Removable water reservoir

Water reservoir capacity

40.6 fl oz / 1.2 l

Number of boilers


Pump pressure

9 bar

Maximum cup height

3.5 in / 8.9 cm



Grind adjustment levels


Bean hopper capacity


Specialty drinks



Adjustable coffee temperature

Adjustable milk foam temperature

2-cup function


Hot water function

Hot milk function

Milk foam only option

Water filter

Power consumption

1200 W


45.1 lb / 20.5 kg


14.0 x 8.9 x 17.3 in
35.6 x 22.6 x 43.9 cm


2 years


Included Accessories: User manual, 2 x portafilters, 2 x filter baskets, blind basket, metal tamper, cleaning brush

Current price on Amazon


Check on Amazon

Verdict: Stone Espresso Machine

Stylish and compact

Stone Mine Espresso Machine

A great entry-level prosumer machine!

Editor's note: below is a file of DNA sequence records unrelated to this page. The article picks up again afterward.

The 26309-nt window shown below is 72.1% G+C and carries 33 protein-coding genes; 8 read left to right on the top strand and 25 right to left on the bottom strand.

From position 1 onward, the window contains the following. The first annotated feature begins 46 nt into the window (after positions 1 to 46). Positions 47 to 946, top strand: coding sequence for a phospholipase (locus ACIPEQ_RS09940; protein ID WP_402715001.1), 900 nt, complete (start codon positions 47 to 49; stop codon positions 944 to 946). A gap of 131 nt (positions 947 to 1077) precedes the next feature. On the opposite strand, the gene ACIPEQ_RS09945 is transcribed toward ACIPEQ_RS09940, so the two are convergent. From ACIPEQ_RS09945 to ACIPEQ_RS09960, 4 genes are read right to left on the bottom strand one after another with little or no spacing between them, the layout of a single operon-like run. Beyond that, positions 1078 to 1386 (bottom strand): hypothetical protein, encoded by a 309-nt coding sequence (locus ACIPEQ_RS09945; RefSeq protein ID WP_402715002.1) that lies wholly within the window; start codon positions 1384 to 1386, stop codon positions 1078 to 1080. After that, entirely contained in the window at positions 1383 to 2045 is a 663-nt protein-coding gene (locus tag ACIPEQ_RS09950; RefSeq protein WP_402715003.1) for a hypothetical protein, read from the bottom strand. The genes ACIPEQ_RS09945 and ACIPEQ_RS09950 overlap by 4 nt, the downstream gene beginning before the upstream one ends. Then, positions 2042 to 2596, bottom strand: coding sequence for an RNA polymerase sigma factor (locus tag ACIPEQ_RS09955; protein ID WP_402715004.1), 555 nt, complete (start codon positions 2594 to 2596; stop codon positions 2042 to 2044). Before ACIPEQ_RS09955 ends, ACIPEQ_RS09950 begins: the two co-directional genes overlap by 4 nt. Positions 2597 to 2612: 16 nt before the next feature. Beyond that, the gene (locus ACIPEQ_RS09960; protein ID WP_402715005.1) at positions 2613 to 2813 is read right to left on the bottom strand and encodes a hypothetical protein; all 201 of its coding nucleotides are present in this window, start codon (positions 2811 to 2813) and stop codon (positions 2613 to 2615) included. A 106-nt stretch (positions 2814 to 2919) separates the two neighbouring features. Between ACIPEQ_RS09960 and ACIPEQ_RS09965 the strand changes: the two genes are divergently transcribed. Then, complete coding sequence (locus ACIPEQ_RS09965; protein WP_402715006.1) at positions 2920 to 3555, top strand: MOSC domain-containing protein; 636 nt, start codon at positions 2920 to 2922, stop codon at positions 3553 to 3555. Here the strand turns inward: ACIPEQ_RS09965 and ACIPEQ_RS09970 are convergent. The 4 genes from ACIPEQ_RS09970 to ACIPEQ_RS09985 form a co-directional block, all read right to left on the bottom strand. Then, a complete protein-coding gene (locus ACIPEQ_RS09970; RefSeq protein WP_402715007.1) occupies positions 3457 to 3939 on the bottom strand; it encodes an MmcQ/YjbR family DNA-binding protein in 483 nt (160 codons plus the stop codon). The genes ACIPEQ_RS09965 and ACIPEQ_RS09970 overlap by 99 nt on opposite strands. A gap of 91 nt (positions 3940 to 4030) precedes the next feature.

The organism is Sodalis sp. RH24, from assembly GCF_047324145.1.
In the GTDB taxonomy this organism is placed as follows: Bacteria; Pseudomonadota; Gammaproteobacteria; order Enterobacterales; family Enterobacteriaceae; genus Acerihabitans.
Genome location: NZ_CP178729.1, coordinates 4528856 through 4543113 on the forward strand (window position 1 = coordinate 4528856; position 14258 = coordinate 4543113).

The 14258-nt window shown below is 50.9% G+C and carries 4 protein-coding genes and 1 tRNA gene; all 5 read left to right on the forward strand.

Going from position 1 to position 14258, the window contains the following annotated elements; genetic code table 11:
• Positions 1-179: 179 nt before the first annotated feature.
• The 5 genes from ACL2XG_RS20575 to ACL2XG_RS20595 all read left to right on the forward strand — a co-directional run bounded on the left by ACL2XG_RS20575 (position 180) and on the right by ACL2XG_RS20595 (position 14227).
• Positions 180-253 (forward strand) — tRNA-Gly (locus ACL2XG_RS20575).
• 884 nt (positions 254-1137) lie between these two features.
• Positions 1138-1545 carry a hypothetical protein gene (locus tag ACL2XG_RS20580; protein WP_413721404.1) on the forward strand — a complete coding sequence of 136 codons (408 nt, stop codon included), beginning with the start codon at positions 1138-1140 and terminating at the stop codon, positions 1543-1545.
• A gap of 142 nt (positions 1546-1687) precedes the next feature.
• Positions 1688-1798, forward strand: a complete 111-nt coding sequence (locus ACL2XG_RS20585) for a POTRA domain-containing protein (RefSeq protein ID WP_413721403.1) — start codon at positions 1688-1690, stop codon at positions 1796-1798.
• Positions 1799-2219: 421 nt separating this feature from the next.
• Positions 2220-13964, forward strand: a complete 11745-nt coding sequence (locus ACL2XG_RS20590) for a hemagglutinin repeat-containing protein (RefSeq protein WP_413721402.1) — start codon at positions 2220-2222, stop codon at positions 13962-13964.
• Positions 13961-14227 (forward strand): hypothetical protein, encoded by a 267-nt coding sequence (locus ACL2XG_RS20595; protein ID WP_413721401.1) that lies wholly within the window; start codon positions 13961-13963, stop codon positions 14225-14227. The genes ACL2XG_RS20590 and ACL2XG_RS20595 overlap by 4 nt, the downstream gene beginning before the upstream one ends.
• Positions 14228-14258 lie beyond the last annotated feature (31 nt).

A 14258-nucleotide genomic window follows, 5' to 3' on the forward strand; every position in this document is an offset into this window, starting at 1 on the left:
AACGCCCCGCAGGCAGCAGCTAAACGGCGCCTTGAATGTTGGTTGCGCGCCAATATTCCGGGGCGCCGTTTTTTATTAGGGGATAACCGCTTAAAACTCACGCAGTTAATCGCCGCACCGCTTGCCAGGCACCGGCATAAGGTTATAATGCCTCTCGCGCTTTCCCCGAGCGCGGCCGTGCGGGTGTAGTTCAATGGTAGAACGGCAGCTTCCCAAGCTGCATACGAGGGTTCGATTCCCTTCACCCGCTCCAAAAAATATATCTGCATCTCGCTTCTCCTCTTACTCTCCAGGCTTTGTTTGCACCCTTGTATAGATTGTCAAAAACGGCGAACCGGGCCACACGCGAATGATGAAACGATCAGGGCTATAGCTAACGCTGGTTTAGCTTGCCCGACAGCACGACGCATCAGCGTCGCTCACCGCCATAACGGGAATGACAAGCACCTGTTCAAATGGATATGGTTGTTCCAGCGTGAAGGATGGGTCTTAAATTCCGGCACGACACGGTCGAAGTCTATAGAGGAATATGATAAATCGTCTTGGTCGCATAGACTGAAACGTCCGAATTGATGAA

Compact design

Premium materials

Easy to use

Commercial-grade components

Makes great espresso

Powerful steam wand

No pre-infusion function

As the demand for affordable and sophisticated home espresso makers expands, I’m sure we’ll see more and more budget-friendly prosumer models emerge. Personally, I’m all for it – I love that a new generation of espresso nerds is pushing the boundaries and experimenting with coffee at home.

With that in mind, I can definitely recommend the Stone Mine espresso machine as a beginner appliance for those interested in really getting to grips with espresso.

Still, I do feel like this machine is a little limited, both in terms of its size and features. There’s no pre-infusion feature here, which is a real bummer. Plus, the absence of an adjustable OPV valve is a potential downside.

Ultimately, though, the Stone Mine is an excellent choice for those who want something better than an appliance-grade espresso machine.

That’s a wrap on my Stone Espresso Machine review. Do any of you own this machine? How would you rate its performance? Tell me all about it in the comments section!